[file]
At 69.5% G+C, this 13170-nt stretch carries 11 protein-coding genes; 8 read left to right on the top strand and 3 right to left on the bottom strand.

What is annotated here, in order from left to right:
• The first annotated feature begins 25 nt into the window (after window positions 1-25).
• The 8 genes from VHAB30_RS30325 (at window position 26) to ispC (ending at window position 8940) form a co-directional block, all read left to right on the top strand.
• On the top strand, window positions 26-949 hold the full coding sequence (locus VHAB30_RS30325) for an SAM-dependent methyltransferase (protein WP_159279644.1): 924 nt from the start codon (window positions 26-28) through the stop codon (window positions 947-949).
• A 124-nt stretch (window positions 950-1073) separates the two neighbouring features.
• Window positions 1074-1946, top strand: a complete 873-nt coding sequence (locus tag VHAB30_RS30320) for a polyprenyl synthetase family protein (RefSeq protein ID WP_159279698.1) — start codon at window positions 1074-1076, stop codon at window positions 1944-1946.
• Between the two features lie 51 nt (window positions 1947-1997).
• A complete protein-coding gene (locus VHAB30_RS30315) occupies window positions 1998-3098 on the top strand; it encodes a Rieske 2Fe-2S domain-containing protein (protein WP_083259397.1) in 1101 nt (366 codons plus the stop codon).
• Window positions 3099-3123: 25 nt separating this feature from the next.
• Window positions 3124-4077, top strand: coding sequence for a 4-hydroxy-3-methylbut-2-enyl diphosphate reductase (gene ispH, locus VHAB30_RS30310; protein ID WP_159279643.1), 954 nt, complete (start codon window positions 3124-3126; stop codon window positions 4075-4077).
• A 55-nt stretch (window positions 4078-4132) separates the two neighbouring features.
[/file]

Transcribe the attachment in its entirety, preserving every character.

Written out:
At 69.5% G+C, this 13170-nt stretch carries 11 protein-coding genes; 8 read left to right on the top strand and 3 right to left on the bottom strand.

What is annotated here, in order from left to right:
• The first annotated feature begins 25 nt into the window (after window positions 1-25).
• The 8 genes from VHAB30_RS30325 (at window position 26) to ispC (ending at window position 8940) form a co-directional block, all read left to right on the top strand.
• On the top strand, window positions 26-949 hold the full coding sequence (locus VHAB30_RS30325) for an SAM-dependent methyltransferase (protein WP_159279644.1): 924 nt from the start codon (window positions 26-28) through the stop codon (window positions 947-949).
• A 124-nt stretch (window positions 950-1073) separates the two neighbouring features.
• Window positions 1074-1946, top strand: a complete 873-nt coding sequence (locus tag VHAB30_RS30320) for a polyprenyl synthetase family protein (RefSeq protein ID WP_159279698.1) — start codon at window positions 1074-1076, stop codon at window positions 1944-1946.
• Between the two features lie 51 nt (window positions 1947-1997).
• A complete protein-coding gene (locus VHAB30_RS30315) occupies window positions 1998-3098 on the top strand; it encodes a Rieske 2Fe-2S domain-containing protein (protein WP_083259397.1) in 1101 nt (366 codons plus the stop codon).
• Window positions 3099-3123: 25 nt separating this feature from the next.
• Window positions 3124-4077, top strand: coding sequence for a 4-hydroxy-3-methylbut-2-enyl diphosphate reductase (gene ispH, locus VHAB30_RS30310; protein ID WP_159279643.1), 954 nt, complete (start codon window positions 3124-3126; stop codon window positions 4075-4077).
• A 55-nt stretch (window positions 4078-4132) separates the two neighbouring features.